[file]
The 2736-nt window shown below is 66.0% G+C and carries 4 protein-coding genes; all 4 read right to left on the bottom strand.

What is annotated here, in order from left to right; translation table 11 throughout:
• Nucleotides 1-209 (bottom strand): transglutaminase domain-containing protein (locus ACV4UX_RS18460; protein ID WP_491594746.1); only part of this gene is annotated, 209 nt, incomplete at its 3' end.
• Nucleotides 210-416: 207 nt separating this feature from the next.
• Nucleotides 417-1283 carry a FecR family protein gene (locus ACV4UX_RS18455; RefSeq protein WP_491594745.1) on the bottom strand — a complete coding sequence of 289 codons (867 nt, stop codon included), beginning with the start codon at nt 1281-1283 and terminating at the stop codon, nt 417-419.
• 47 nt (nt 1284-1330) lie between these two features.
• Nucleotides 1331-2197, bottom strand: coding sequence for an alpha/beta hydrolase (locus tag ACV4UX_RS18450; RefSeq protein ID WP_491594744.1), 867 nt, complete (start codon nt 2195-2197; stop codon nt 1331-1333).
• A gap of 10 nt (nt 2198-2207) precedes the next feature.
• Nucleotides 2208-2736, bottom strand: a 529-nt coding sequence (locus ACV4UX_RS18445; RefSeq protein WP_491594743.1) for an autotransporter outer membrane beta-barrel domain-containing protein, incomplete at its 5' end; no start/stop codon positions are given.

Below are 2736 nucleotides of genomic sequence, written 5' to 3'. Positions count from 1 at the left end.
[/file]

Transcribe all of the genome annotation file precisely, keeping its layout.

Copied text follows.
The 2736-nt window shown below is 66.0% G+C and carries 4 protein-coding genes; all 4 read right to left on the bottom strand.

What is annotated here, in order from left to right; translation table 11 throughout:
• Nucleotides 1-209 (bottom strand): transglutaminase domain-containing protein (locus ACV4UX_RS18460; protein ID WP_491594746.1); only part of this gene is annotated, 209 nt, incomplete at its 3' end.
• Nucleotides 210-416: 207 nt separating this feature from the next.
• Nucleotides 417-1283 carry a FecR family protein gene (locus ACV4UX_RS18455; RefSeq protein WP_491594745.1) on the bottom strand — a complete coding sequence of 289 codons (867 nt, stop codon included), beginning with the start codon at nt 1281-1283 and terminating at the stop codon, nt 417-419.
• 47 nt (nt 1284-1330) lie between these two features.
• Nucleotides 1331-2197, bottom strand: coding sequence for an alpha/beta hydrolase (locus tag ACV4UX_RS18450; RefSeq protein ID WP_491594744.1), 867 nt, complete (start codon nt 2195-2197; stop codon nt 1331-1333).
• A gap of 10 nt (nt 2198-2207) precedes the next feature.
• Nucleotides 2208-2736, bottom strand: a 529-nt coding sequence (locus ACV4UX_RS18445; RefSeq protein WP_491594743.1) for an autotransporter outer membrane beta-barrel domain-containing protein, incomplete at its 5' end; no start/stop codon positions are given.

Below are 2736 nucleotides of genomic sequence, written 5' to 3'. Positions count from 1 at the left end.